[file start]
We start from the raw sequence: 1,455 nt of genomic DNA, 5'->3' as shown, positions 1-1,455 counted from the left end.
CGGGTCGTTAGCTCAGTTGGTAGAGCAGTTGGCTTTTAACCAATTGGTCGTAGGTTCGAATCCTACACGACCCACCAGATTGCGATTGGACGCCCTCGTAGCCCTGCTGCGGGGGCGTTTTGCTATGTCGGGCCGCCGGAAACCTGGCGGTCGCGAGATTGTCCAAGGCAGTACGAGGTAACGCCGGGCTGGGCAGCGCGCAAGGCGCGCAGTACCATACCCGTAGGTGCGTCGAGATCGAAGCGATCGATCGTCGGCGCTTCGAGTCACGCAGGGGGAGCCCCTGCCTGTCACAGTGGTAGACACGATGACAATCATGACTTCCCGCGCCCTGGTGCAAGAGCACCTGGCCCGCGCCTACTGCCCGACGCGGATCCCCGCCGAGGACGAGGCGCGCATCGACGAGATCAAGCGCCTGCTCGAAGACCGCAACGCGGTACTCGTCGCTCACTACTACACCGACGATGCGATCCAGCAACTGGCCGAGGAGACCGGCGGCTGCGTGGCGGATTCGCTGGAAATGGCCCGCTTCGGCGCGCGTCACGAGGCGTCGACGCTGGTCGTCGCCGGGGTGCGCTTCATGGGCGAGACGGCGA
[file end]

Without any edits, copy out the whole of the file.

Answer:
We start from the raw sequence: 1,455 nt of genomic DNA, 5'->3' as shown, positions 1-1,455 counted from the left end.
CGGGTCGTTAGCTCAGTTGGTAGAGCAGTTGGCTTTTAACCAATTGGTCGTAGGTTCGAATCCTACACGACCCACCAGATTGCGATTGGACGCCCTCGTAGCCCTGCTGCGGGGGCGTTTTGCTATGTCGGGCCGCCGGAAACCTGGCGGTCGCGAGATTGTCCAAGGCAGTACGAGGTAACGCCGGGCTGGGCAGCGCGCAAGGCGCGCAGTACCATACCCGTAGGTGCGTCGAGATCGAAGCGATCGATCGTCGGCGCTTCGAGTCACGCAGGGGGAGCCCCTGCCTGTCACAGTGGTAGACACGATGACAATCATGACTTCCCGCGCCCTGGTGCAAGAGCACCTGGCCCGCGCCTACTGCCCGACGCGGATCCCCGCCGAGGACGAGGCGCGCATCGACGAGATCAAGCGCCTGCTCGAAGACCGCAACGCGGTACTCGTCGCTCACTACTACACCGACGATGCGATCCAGCAACTGGCCGAGGAGACCGGCGGCTGCGTGGCGGATTCGCTGGAAATGGCCCGCTTCGGCGCGCGTCACGAGGCGTCGACGCTGGTCGTCGCCGGGGTGCGCTTCATGGGCGAGACGGCGA